Using railroad spikes for legs
It seems that most people who are lovers of old junk and antiques always have a few railroad spikes lying around. I don't know what it is about them that I like so much. Each spike has been through so many years of history; small, yet so important to our transportation system.
Whatever the reason, there isn't a lot you can do with them craft wise unless you happen to weld, so I decided to come up with at least one thing to do with them. I like incorporating old with new and I love making new look old. This project is my version of a three-legged pot using railroad spikes as legs.
What You Will Need:
- three railroad spikes
- play sand
- Portland cement
- all-purpose sand
- peat moss
- vermiculite or perlite
- water bottle mister
- empty 8 oz. whipped topping container
- large bowl for mixing
- metal file for making drainage hole and knocking down edges
- plastic to protect work surface, sand pile and to cover pot while curing
- disposable latex/nitrile gloves or rubber gloves
- small piece of plywood
- bulls-eye level (optional)
Step 1 - Prep Work Surface
Place plastic on your work surface to protect it from any hypertufa mix that may get on it. Put on gloves to protect your hands from the caustic effects of the Portland cement.
Step 2 - Mixing
Using the empty 8oz. container as a measuring cup, mix together 3 parts each of the Portland cement, all-purpose sand, peat moss and vermiculite or perlite. Three containers full of each ingredient should be enough to make a pot that is approximately 12" wide by 8" deep.
If you choose the vermiculite, there will be a slightly shimmery color to the finished tufa. The perlite will make the finished piece a little lighter in weight and you may see some of the white specs. I chose perlite for this project which will help give it a nice light gray color when dry.
Mix the dry ingredients thoroughly with your gloved hand. This is important to make sure all the Portland cement is evenly distributed among the other dry ingredients. Break up any large pieces of peat moss and remove any sticks you might find in the peat.
Step 3 - Adding Water
Add about 8 oz. of water to the mix and allow it to seep into the dry ingredients. Add another 8 oz. and then mix with your gloved hand. Keep adding water until the mix is the consistency of a thick brownie batter. You want to be able to form a smooth looking ball and for the ball to hold its shape on its own. Allow the mix to sit for 5-10 minutes to allow the water to fully absorb into the peat moss and other ingredients.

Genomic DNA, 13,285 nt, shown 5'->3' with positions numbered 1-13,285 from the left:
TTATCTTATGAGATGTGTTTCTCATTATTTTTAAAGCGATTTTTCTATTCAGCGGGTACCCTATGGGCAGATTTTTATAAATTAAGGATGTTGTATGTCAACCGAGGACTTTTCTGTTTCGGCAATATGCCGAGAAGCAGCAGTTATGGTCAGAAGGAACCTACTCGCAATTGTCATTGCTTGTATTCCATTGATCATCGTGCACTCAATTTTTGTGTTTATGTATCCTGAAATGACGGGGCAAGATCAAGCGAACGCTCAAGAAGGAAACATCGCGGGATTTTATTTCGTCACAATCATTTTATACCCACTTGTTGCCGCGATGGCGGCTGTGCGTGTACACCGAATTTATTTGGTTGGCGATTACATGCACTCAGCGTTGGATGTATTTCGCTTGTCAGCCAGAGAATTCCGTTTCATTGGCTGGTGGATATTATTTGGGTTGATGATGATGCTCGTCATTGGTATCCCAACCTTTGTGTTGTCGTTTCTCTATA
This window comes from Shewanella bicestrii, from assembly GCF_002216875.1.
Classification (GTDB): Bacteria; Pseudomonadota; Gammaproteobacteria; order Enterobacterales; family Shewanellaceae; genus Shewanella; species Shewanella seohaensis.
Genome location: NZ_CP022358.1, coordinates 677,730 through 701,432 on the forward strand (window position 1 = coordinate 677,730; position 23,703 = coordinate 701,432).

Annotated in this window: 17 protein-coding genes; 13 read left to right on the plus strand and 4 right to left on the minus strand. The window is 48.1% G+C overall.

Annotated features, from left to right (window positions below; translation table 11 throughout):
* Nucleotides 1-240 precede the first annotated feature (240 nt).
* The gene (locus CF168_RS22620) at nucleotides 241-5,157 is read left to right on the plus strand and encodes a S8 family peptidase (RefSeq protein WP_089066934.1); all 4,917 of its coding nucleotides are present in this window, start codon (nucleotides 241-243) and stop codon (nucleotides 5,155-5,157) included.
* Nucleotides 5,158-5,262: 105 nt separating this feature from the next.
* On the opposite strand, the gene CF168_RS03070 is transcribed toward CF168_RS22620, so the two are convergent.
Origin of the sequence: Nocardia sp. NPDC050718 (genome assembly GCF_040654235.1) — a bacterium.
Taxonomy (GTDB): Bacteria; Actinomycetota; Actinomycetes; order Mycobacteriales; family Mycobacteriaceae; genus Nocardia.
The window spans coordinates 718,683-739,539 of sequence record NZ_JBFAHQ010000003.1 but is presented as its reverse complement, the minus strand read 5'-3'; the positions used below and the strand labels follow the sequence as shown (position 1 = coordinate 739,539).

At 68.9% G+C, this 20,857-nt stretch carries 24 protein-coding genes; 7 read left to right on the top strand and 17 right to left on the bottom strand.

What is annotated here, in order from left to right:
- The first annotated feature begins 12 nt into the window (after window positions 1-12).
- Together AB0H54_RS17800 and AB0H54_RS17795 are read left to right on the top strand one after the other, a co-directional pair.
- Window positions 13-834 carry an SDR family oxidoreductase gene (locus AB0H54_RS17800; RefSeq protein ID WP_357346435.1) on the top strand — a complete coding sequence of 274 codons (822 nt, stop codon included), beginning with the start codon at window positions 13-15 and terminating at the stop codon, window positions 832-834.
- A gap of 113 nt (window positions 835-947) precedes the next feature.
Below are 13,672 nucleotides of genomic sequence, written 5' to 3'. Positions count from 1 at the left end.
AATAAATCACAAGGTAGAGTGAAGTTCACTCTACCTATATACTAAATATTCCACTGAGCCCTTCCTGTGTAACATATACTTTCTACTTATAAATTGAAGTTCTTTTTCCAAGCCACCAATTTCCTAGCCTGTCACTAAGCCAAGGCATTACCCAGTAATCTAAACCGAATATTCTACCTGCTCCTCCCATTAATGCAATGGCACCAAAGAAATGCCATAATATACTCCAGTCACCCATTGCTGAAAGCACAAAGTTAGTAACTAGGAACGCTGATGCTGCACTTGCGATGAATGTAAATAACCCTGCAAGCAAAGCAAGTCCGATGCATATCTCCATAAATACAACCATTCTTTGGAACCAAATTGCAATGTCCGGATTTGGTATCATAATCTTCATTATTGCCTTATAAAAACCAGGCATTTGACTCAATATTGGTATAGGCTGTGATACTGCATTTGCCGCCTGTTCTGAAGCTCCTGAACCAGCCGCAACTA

Step 4 - Prep Sand Mound
Dampen the play sand with water and form a mound on top of your work surface that has been covered with plastic. You want the mound of sand to be as tall as you want the pot to be deep and as wide as you want the interior of the pot to be wide. For this project the sand was about 12" wide and 8" tall. The shape of your mound of sand will be the basis of the shape of your finished pot. Wet the sand down just enough so it sticks together; as if you were making a sand castle.
Tip: This step can be done ahead of time, if you like, but since the hypertufa mix needs to sit a few minutes you can do it now as well.
Step 5 - Protect the Sand
Once your mix is ready to use place a plastic bag over the sand so as not to allow the sand to come in contact with the hypertufa mix. This step is also optional, but I find that the finished product is stronger if you keep the sand from coming in contact with the hypertufa mix. My guess is that the sand wicks away moisture too quickly and the Portland cement doesn't have enough time to cure properly. It also keeps your sand cleaner so you can re-use it over and over again. That being said, there are applications where you can use the sand to create cool textures for the outside of pots, put that project is for another day.